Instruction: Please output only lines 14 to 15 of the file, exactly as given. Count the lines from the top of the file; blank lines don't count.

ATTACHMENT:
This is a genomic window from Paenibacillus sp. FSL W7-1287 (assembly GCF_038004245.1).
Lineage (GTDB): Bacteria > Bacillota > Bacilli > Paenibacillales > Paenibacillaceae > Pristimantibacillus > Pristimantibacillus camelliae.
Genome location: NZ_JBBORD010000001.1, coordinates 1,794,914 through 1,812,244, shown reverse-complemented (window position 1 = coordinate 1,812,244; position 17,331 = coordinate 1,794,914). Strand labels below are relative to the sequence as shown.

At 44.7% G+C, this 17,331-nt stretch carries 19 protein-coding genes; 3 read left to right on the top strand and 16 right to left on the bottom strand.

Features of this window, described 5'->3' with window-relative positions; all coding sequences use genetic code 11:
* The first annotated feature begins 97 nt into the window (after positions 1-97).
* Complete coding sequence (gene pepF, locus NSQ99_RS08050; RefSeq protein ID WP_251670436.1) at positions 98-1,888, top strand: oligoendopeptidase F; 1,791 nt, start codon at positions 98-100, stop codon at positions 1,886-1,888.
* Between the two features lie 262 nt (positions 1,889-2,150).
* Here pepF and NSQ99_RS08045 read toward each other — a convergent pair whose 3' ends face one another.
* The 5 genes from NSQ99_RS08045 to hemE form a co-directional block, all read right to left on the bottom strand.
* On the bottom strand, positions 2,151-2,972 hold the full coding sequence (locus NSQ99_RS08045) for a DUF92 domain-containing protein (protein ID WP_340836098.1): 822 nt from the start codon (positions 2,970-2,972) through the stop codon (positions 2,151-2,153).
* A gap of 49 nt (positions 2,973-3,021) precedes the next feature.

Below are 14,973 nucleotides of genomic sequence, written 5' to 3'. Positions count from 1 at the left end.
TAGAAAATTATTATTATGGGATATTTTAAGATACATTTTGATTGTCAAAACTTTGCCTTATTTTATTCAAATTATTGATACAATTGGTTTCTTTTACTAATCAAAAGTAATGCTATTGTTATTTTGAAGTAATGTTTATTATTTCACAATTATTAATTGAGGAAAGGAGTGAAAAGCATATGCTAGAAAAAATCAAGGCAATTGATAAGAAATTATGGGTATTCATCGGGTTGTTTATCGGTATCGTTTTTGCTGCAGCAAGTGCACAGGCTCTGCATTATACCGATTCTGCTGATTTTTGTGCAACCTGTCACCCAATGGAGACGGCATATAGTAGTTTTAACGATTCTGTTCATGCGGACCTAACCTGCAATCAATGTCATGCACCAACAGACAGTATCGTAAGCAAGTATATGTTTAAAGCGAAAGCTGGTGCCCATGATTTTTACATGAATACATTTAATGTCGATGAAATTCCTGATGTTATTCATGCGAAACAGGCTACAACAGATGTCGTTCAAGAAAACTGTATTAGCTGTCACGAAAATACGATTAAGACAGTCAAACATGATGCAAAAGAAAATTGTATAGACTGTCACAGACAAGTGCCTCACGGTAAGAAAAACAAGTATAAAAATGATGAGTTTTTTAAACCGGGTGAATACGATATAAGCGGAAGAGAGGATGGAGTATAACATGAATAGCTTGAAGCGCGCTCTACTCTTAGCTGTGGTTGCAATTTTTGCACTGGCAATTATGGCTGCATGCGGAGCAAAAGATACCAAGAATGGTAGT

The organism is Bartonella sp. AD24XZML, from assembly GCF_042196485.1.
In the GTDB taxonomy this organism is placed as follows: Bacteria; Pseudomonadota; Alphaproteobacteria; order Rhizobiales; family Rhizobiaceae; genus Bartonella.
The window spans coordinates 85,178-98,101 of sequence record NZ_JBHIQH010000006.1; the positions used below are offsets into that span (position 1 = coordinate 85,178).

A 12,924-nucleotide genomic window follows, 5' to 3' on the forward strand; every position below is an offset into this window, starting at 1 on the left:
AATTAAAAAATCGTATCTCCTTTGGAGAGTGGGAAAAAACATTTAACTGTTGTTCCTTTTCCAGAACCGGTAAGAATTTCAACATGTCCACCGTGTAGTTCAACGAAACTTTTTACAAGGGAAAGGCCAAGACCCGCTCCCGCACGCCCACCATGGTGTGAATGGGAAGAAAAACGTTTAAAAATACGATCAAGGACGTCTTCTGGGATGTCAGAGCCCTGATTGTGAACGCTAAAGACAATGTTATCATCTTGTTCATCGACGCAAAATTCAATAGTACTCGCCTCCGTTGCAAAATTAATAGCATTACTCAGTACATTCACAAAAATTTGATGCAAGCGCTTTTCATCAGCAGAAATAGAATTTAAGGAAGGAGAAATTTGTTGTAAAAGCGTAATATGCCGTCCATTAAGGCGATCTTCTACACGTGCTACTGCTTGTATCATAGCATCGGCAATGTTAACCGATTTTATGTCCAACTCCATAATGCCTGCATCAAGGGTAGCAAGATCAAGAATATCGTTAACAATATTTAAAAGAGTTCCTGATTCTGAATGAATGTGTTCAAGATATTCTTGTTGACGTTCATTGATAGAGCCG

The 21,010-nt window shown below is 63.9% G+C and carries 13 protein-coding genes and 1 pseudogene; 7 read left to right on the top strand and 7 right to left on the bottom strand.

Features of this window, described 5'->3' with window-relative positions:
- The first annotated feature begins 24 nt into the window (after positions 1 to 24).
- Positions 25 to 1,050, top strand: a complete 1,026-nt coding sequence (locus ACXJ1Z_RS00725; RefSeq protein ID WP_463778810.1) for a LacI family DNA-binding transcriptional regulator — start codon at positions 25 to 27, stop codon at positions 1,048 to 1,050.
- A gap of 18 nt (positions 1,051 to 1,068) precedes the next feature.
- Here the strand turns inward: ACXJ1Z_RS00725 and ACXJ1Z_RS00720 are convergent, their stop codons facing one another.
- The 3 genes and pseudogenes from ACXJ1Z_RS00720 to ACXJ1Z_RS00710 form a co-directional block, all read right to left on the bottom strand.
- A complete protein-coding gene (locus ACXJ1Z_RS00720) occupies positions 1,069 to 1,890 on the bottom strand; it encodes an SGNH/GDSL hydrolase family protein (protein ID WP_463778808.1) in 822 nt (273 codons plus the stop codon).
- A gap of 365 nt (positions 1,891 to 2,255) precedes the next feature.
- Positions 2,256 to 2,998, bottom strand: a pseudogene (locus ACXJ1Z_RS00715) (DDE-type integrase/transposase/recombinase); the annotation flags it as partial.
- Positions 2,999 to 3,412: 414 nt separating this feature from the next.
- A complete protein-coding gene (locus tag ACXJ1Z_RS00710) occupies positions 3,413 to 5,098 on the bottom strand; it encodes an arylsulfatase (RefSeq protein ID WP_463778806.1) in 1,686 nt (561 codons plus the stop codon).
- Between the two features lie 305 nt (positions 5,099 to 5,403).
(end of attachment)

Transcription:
TAGAAAATTATTATTATGGGATATTTTAAGATACATTTTGATTGTCAAAACTTTGCCTTATTTTATTCAAATTATTGATACAATTGGTTTCTTTTACTAATCAAAAGTAATGCTATTGTTATTTTGAAGTAATGTTTATTATTTCACAATTATTAATTGAGGAAAGGAGTGAAAAGCATATGCTAGAAAAAATCAAGGCAATTGATAAGAAATTATGGGTATTCATCGGGTTGTTTATCGGTATCGTTTTTGCTGCAGCAAGTGCACAGGCTCTGCATTATACCGATTCTGCTGATTTTTGTGCAACCTGTCACCCAATGGAGACGGCATATAGTAGTTTTAACGATTCTGTTCATGCGGACCTAACCTGCAATCAATGTCATGCACCAACAGACAGTATCGTAAGCAAGTATATGTTTAAAGCGAAAGCTGGTGCCCATGATTTTTACATGAATACATTTAATGTCGATGAAATTCCTGATGTTATTCATGCGAAACAGGCTACAACAGATGTCGTTCAAGAAAACTGTATTAGCTGTCACGAAAATACGATTAAGACAGTCAAACATGATGCAAAAGAAAATTGTATAGACTGTCACAGACAAGTGCCTCACGGTAAGAAAAACAAGTATAAAAATGATGAGTTTTTTAAACCGGGTGAATACGATATAAGCGGAAGAGAGGATGGAGTATAACATGAATAGCTTGAAGCGCGCTCTACTCTTAGCTGTGGTTGCAATTTTTGCACTGGCAATTATGGCTGCATGCGGAGCAAAAGATACCAAGAATGGTAGT

The organism is Bartonella sp. AD24XZML, from assembly GCF_042196485.1.